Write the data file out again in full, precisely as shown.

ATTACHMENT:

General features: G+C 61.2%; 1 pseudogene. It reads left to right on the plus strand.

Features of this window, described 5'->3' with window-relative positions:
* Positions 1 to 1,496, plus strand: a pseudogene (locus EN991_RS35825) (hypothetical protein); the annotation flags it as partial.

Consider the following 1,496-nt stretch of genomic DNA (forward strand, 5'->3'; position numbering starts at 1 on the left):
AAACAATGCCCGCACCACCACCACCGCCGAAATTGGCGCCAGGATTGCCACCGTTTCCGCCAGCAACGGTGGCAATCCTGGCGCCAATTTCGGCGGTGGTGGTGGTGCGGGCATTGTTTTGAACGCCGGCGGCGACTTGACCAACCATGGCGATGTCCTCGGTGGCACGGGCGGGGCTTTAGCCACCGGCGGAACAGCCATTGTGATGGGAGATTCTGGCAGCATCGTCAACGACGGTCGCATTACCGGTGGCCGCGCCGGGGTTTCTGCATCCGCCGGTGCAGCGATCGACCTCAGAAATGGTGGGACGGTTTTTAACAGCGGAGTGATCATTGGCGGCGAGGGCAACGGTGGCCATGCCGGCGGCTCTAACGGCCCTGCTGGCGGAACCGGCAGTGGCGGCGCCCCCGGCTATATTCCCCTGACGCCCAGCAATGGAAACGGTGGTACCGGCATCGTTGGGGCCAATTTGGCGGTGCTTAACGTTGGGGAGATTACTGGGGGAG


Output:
General features: G+C 61.2%; 1 pseudogene. It reads left to right on the plus strand.

Features of this window, described 5'->3' with window-relative positions:
* Positions 1 to 1,496, plus strand: a pseudogene (locus EN991_RS35825) (hypothetical protein); the annotation flags it as partial.

Consider the following 1,496-nt stretch of genomic DNA (forward strand, 5'->3'; position numbering starts at 1 on the left):
AAACAATGCCCGCACCACCACCACCGCCGAAATTGGCGCCAGGATTGCCACCGTTTCCGCCAGCAACGGTGGCAATCCTGGCGCCAATTTCGGCGGTGGTGGTGGTGCGGGCATTGTTTTGAACGCCGGCGGCGACTTGACCAACCATGGCGATGTCCTCGGTGGCACGGGCGGGGCTTTAGCCACCGGCGGAACAGCCATTGTGATGGGAGATTCTGGCAGCATCGTCAACGACGGTCGCATTACCGGTGGCCGCGCCGGGGTTTCTGCATCCGCCGGTGCAGCGATCGACCTCAGAAATGGTGGGACGGTTTTTAACAGCGGAGTGATCATTGGCGGCGAGGGCAACGGTGGCCATGCCGGCGGCTCTAACGGCCCTGCTGGCGGAACCGGCAGTGGCGGCGCCCCCGGCTATATTCCCCTGACGCCCAGCAATGGAAACGGTGGTACCGGCATCGTTGGGGCCAATTTGGCGGTGCTTAACGTTGGGGAGATTACTGGGGGAG